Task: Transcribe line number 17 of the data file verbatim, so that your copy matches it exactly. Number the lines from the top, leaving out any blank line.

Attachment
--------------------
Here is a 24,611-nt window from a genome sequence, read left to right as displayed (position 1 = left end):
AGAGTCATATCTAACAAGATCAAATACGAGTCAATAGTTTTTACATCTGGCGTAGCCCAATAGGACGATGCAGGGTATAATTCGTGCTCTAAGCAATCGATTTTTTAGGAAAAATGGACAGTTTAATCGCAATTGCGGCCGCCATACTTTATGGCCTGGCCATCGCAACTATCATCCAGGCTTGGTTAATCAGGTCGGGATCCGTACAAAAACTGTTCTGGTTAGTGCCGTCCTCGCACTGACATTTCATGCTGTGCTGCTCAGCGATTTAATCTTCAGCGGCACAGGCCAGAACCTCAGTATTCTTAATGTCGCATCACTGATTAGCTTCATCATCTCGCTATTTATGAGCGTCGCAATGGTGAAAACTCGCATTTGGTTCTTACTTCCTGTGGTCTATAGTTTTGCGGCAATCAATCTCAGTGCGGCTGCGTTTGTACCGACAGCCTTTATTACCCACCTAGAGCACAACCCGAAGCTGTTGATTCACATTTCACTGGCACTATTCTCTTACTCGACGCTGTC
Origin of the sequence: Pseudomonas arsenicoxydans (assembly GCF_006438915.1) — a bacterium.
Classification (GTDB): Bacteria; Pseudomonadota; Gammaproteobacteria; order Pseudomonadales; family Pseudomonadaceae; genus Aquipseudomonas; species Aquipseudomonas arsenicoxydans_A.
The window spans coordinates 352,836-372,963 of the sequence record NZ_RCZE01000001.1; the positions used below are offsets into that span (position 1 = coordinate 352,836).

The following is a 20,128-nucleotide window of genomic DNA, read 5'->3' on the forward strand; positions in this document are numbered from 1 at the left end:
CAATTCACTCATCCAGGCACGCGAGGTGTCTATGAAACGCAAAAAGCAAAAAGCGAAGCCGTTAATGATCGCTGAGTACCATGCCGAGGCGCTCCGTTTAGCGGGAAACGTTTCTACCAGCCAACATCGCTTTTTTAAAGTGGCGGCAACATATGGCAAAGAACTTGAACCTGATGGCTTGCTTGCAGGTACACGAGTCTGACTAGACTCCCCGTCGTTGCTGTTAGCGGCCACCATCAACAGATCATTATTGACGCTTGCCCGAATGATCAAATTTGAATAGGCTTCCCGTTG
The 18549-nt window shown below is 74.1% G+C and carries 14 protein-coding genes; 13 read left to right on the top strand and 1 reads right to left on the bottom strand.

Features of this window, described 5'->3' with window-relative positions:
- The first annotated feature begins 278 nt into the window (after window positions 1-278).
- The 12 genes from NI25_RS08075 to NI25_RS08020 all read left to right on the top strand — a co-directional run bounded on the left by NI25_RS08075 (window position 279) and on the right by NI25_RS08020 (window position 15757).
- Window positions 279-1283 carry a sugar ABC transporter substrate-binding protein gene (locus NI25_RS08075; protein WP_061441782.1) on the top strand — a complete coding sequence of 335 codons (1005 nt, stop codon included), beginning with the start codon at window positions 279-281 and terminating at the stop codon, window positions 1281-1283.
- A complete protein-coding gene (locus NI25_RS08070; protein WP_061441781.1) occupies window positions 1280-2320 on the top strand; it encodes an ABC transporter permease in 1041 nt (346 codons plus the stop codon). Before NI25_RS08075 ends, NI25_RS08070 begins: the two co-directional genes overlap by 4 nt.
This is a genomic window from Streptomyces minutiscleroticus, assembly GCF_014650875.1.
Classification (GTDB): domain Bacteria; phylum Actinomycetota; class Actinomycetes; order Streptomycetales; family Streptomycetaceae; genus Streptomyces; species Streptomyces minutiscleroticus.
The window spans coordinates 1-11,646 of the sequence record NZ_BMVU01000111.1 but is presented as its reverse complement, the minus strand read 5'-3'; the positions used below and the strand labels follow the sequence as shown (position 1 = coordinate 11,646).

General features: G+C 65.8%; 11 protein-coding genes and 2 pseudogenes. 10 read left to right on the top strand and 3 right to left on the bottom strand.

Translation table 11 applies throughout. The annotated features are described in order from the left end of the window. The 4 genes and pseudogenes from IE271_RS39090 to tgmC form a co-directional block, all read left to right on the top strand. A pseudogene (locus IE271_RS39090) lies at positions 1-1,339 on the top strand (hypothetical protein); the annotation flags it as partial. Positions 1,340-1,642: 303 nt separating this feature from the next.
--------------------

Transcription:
General features: G+C 65.8%; 11 protein-coding genes and 2 pseudogenes. 10 read left to right on the top strand and 3 right to left on the bottom strand.